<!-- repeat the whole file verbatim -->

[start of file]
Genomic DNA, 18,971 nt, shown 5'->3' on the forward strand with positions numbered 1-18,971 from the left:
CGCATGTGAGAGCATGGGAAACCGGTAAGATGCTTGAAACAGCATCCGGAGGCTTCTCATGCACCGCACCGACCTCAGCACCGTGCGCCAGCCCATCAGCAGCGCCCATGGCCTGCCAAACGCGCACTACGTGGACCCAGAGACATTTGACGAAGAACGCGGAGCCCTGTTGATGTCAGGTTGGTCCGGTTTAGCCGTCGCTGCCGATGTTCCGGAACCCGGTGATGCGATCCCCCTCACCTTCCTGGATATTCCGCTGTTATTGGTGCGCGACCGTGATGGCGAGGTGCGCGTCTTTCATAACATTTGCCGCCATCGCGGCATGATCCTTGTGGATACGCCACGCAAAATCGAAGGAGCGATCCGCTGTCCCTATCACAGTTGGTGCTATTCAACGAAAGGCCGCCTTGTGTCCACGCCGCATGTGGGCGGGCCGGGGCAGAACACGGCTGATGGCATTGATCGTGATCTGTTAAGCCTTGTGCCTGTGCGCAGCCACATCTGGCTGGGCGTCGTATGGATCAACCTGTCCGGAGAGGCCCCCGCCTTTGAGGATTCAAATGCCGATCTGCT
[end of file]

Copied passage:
Genomic DNA, 18,971 nt, shown 5'->3' on the forward strand with positions numbered 1-18,971 from the left:
CGCATGTGAGAGCATGGGAAACCGGTAAGATGCTTGAAACAGCATCCGGAGGCTTCTCATGCACCGCACCGACCTCAGCACCGTGCGCCAGCCCATCAGCAGCGCCCATGGCCTGCCAAACGCGCACTACGTGGACCCAGAGACATTTGACGAAGAACGCGGAGCCCTGTTGATGTCAGGTTGGTCCGGTTTAGCCGTCGCTGCCGATGTTCCGGAACCCGGTGATGCGATCCCCCTCACCTTCCTGGATATTCCGCTGTTATTGGTGCGCGACCGTGATGGCGAGGTGCGCGTCTTTCATAACATTTGCCGCCATCGCGGCATGATCCTTGTGGATACGCCACGCAAAATCGAAGGAGCGATCCGCTGTCCCTATCACAGTTGGTGCTATTCAACGAAAGGCCGCCTTGTGTCCACGCCGCATGTGGGCGGGCCGGGGCAGAACACGGCTGATGGCATTGATCGTGATCTGTTAAGCCTTGTGCCTGTGCGCAGCCACATCTGGCTGGGCGTCGTATGGATCAACCTGTCCGGAGAGGCCCCCGCCTTTGAGGATTCAAATGCCGATCTGCT